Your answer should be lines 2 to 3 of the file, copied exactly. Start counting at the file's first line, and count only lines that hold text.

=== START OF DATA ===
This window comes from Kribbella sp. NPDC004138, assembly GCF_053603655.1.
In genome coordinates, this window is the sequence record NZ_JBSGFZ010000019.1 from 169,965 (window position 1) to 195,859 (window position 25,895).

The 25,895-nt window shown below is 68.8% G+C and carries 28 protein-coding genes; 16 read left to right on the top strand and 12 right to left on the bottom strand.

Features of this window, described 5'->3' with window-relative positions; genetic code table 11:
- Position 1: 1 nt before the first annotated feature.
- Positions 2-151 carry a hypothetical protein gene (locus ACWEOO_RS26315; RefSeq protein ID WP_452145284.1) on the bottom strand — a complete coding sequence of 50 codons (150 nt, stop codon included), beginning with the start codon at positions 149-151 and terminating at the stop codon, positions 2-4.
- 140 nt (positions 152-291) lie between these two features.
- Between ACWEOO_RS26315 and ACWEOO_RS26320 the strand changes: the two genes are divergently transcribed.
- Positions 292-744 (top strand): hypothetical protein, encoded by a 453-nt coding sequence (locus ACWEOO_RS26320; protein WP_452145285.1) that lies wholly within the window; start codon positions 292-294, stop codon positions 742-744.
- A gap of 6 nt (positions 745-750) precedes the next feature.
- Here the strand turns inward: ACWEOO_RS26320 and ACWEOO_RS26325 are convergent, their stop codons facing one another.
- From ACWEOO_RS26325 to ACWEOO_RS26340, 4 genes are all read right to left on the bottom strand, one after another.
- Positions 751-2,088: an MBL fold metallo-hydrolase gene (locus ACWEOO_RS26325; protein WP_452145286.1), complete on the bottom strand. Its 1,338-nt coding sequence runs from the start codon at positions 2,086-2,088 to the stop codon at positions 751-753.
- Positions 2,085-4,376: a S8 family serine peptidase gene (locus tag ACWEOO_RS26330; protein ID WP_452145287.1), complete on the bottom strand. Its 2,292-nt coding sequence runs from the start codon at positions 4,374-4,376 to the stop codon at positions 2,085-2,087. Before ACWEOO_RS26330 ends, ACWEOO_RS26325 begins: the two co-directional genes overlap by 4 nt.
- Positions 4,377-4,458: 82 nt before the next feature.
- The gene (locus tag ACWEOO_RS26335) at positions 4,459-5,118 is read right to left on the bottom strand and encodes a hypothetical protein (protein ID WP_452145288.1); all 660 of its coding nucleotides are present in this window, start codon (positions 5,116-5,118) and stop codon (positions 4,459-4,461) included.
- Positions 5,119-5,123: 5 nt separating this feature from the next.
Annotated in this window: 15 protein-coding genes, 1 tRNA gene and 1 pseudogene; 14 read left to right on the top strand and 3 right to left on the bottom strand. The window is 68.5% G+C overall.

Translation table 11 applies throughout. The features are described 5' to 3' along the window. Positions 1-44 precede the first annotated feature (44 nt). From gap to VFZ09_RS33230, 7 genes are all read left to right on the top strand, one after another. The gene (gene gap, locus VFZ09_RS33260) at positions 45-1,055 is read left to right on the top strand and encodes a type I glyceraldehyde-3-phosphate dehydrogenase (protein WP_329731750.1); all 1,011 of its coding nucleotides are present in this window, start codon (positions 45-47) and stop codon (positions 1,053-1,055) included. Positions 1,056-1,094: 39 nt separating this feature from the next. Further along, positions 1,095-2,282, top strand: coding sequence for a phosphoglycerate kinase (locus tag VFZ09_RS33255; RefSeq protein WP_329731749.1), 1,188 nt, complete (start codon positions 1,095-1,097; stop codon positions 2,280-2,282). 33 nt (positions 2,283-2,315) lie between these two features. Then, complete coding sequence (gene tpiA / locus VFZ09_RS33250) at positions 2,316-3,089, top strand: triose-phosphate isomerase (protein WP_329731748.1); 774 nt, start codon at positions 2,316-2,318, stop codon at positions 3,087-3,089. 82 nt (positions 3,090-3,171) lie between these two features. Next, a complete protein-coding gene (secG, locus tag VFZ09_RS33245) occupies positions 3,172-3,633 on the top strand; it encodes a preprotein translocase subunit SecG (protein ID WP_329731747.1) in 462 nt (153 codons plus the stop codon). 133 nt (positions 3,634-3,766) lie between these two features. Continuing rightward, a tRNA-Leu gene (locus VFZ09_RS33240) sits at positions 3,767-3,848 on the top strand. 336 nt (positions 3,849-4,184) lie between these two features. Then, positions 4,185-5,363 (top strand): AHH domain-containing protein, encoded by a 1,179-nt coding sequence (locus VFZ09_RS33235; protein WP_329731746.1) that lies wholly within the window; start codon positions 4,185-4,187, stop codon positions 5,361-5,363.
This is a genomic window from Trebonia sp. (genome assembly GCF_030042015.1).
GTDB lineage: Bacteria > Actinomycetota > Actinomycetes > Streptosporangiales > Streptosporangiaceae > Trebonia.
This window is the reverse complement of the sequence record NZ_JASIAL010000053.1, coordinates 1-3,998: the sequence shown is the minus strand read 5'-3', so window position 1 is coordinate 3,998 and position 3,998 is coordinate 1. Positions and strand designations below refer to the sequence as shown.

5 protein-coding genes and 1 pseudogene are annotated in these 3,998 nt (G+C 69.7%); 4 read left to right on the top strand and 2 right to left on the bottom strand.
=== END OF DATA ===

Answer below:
In genome coordinates, this window is the sequence record NZ_JBSGFZ010000019.1 from 169,965 (window position 1) to 195,859 (window position 25,895).

The 25,895-nt window shown below is 68.8% G+C and carries 28 protein-coding genes; 16 read left to right on the top strand and 12 right to left on the bottom strand.